Author Archives: Trick's Creek Farm

About Trick's Creek Farm

I'm a father, husband, son, brother, livestock and crop farmer, wood worker and small business person. My hobbies are family, farming, building, flying, cooking and relaxing.

A Sampler of 2016 Projects

A short list of some of the priorities for 2016. 

1. More Fencing – a few thousand more feet and the majority will be done.

2. Buildings – roofs, foundations, various repairs, replacements and modifications. 
3. Cattle weighing program – this is going to be enlightening and worthwhile.  Being able to set a baseline for my pasture management is something I’ve wanted to get done.  Having a more detailed picture of the predictably and consistency of the genetics will help guide breeding decisions. It should also lend some numerical confidence in selecting ideal butchering dates for individual animals.  More information should result in higher quality and more consistency in your kitchen.

4. More marketing, networking and “outreach”.  This is an ongoing push.  It is getting ratcheted up this year in several ways.  Stay tuned for new efforts, events and offerings.

5. A time and effort shift from cash cropping to more value added forestry/wood related work than in the past.  Several  Custom Sawing and unique “individual” furniture items are booked and it’s an area that is a good fit with the farm.  

6.  Improvements around the house. Some things are in need of updating, repair and replacement.  Everyone has been eagerly awaiting some projects and it will be great to have them off the to do list!


-12 reported by the weather network, the next four days sub zero?!!  It’s getting a bit tiresome.   Painted turtles were sunning themselves in the pond 10 days ago and frogs were singing – at least I’m not the only one getting impatient.  I guess it’s “early” April.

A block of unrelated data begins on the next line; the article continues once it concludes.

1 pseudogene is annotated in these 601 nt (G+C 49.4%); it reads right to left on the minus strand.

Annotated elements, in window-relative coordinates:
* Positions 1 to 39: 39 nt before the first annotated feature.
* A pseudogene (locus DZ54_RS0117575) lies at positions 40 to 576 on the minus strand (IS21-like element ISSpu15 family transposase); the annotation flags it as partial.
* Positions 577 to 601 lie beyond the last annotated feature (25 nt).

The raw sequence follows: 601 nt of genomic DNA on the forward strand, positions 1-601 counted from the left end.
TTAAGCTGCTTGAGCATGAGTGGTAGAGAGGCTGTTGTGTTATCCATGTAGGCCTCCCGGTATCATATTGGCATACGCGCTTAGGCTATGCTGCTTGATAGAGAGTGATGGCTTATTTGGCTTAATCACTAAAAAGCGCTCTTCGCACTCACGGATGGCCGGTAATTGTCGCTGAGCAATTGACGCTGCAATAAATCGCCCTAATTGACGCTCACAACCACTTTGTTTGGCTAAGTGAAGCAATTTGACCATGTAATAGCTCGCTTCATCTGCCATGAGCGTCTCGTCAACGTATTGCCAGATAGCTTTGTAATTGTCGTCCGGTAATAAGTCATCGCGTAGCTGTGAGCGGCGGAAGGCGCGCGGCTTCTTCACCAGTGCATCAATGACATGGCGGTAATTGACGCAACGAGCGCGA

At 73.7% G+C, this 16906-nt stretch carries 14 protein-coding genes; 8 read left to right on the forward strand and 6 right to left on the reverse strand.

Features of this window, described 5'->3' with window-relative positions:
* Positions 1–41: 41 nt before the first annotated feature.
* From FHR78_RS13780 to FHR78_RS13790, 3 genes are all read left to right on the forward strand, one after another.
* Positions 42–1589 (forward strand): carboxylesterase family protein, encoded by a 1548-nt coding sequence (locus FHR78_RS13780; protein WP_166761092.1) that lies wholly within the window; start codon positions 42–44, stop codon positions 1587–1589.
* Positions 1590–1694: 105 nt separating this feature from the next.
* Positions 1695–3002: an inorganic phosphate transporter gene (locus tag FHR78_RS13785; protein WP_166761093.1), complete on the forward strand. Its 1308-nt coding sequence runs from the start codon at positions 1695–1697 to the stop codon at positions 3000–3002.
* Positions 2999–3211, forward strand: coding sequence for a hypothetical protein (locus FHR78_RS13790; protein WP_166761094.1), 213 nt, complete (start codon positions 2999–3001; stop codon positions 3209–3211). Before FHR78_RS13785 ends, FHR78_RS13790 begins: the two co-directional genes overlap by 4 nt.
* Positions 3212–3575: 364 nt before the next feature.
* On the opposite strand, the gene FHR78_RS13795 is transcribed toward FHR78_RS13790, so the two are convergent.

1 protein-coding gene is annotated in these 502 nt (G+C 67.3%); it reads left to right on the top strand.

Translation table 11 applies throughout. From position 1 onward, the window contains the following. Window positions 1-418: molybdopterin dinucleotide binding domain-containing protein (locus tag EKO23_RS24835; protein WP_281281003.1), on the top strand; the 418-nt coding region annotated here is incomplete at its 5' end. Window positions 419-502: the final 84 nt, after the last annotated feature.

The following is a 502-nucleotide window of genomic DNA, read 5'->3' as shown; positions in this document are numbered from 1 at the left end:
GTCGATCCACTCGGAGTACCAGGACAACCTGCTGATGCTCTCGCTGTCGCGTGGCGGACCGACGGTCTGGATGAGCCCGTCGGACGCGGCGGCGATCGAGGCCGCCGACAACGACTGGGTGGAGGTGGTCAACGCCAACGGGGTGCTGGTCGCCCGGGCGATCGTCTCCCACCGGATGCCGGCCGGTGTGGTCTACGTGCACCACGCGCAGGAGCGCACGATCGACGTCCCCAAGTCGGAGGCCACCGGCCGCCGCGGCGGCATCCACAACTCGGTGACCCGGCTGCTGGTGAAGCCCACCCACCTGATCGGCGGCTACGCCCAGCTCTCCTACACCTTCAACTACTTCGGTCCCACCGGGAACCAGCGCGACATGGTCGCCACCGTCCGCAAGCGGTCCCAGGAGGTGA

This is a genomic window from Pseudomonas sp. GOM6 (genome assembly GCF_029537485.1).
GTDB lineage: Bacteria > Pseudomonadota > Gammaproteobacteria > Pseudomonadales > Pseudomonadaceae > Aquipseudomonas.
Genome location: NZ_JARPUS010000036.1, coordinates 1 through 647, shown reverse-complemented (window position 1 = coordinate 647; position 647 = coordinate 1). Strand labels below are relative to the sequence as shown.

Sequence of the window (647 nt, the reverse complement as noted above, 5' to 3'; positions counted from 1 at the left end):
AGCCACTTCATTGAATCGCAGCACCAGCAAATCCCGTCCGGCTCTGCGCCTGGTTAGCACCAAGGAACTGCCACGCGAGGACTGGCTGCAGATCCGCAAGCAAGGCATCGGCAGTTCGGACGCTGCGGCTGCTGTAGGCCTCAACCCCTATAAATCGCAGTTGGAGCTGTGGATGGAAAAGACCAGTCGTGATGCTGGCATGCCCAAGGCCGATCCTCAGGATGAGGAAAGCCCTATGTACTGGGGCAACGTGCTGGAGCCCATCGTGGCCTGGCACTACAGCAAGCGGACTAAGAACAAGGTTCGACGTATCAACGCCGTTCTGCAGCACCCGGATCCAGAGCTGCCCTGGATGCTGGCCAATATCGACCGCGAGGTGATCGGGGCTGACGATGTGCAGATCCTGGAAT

Cowspiracy-a worthwhile watch

I finally got around to watching Cowspiracy last night.  A lot of really good bits of info and I plan on looking into a few of the people he interviewed.  It certainly reinforces my thoughts on the industrial corn soy animal system.  

He curiously missed the step where 40% ish of the U.S. corn crop gets brewed into ethanol before the spent grain gets to the cattle but it’s only a small addition to the overall silliness.

His takes on grazing/Allan Savory/human population growth are not as thorough or accurate as they could be in my view.  Curiously, the carbon sequestration in soils or a discussion on improving soil health didn’t get a significant mention.  When one of the focuses of the documentary is sustainable food production- improving soil health should have had more attention in my view.

I did think that the dairy guys from California were refreshing.  In my view their comments indicated that they had a better understanding of the situation than almost all the others interviewed.

Mr. Lyman seems to be well grounded in reality too.  The biggest hurdle with the vegan approach in my view is the free choice and free market that a lot of the world operates in.  People with money will eat how they wish and use their resources as they wish.

As always, Pollan’s comments are refreshingly sincere, unbiased and based in reality.

In Summary- well worth the watch. Some omissions and distortions but more credible than a lot of amateur “environmental” documentaries I’ve seen.